“It would be an outrage if the administration subjected Central American families to even more aggressive enforcement tactics,” said Gregory Chen, director of advocacy for the American Immigration Lawyers Association. “This administration has never acknowledged the truth: that these families are refugees seeking asylum who should be given humanitarian protection rather than being detained or rounded up. When other countries are welcoming far more refugees, the U.S. should be ashamed for using jails and even contemplating large-scale deportation tactics.”

Groups that have called for stricter immigration limits said the raids are long overdue and remained skeptical about whether the scale would be large enough to deter future illegal immigration from Central America.

“I’ll believe it when I see it,” said Mark Krikorian, executive director of the Center for Immigration Studies. “What share is this going to be?. . . It’s a drop in the bucket compared to the number they’ve admitted into the country. If you have photogenic raids on a few dozen illegal families and that’s the end of it, it’s just for show. It’s just a [public relations] thing, enforcement theater.”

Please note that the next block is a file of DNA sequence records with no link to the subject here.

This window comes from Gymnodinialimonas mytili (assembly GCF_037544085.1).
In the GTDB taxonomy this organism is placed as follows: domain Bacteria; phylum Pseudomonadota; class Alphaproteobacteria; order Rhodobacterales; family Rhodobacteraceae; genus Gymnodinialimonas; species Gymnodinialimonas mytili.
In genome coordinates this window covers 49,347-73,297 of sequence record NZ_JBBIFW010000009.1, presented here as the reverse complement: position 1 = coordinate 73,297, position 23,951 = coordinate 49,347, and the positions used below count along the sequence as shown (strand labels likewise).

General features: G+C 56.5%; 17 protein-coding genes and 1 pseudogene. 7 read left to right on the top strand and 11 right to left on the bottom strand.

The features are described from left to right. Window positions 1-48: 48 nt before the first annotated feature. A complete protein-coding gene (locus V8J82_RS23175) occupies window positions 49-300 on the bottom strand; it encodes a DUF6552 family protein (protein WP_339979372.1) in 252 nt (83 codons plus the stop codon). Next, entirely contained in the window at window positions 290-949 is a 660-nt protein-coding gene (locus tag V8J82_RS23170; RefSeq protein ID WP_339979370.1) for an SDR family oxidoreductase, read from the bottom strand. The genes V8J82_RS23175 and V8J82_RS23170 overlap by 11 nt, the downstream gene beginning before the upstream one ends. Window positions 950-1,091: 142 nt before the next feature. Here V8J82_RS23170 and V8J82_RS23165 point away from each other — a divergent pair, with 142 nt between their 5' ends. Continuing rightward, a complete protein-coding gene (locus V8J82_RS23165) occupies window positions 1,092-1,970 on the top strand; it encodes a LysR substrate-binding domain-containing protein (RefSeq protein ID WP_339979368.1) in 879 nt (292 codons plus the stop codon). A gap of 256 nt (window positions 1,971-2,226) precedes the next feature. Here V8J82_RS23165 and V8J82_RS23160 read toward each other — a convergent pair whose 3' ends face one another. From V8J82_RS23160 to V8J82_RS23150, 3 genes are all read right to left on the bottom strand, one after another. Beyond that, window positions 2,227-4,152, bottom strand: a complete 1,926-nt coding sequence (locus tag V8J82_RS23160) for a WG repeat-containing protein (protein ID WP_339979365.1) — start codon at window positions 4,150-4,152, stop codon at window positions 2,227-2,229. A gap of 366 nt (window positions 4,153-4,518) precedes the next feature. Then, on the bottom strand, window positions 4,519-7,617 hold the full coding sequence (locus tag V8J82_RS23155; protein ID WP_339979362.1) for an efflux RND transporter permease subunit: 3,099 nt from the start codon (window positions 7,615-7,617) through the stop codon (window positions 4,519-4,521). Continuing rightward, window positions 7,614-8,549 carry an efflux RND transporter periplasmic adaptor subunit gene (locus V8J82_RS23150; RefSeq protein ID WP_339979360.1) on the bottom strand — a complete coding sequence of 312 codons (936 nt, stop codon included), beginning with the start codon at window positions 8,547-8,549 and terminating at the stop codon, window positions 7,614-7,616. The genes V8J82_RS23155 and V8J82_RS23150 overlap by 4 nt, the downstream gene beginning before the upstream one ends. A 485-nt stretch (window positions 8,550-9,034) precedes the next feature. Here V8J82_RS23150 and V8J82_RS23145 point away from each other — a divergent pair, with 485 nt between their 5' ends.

Marsha Catron, a DHS spokeswoman, would not comment on any possible ICE operations but pointed out that Johnson “has consistently said our border is not open to illegal immigration, and if individuals come here illegally, do not qualify for asylum or other relief, and have final orders of removal, they will be sent back consistent with our laws and our values.”

The raids could become a flash point on the 2016 campaign trail, where GOP presidential contenders, including front-runner Donald Trump, have made calls for stricter border control a central issue. Trump’s rise has come as he has promised to deport all undocumented immigrants and bar entry to the United States for Muslim refugees in the wake of the terrorist attacks in Paris and San Bernardino, Calif., policy prescriptions denounced by Democratic candidates, including Hillary Clinton.

The immigration issue has often bedeviled Obama, who came into office under pressure from supporters to end the George W. Bush administration’s post-Sept. 11, 2001, crackdown on illegal migrants. Instead, the administration increased deportations in its early years, drawing repeated fire from Latino groups and immigration advocates. Then, in summer 2014, came the surge of children flocking across the southwest border.

While most public attention focused on minors who were crossing the border alone, the number of children who came with a family member — known as “family units’’ in DHS parlance — also spiked dramatically.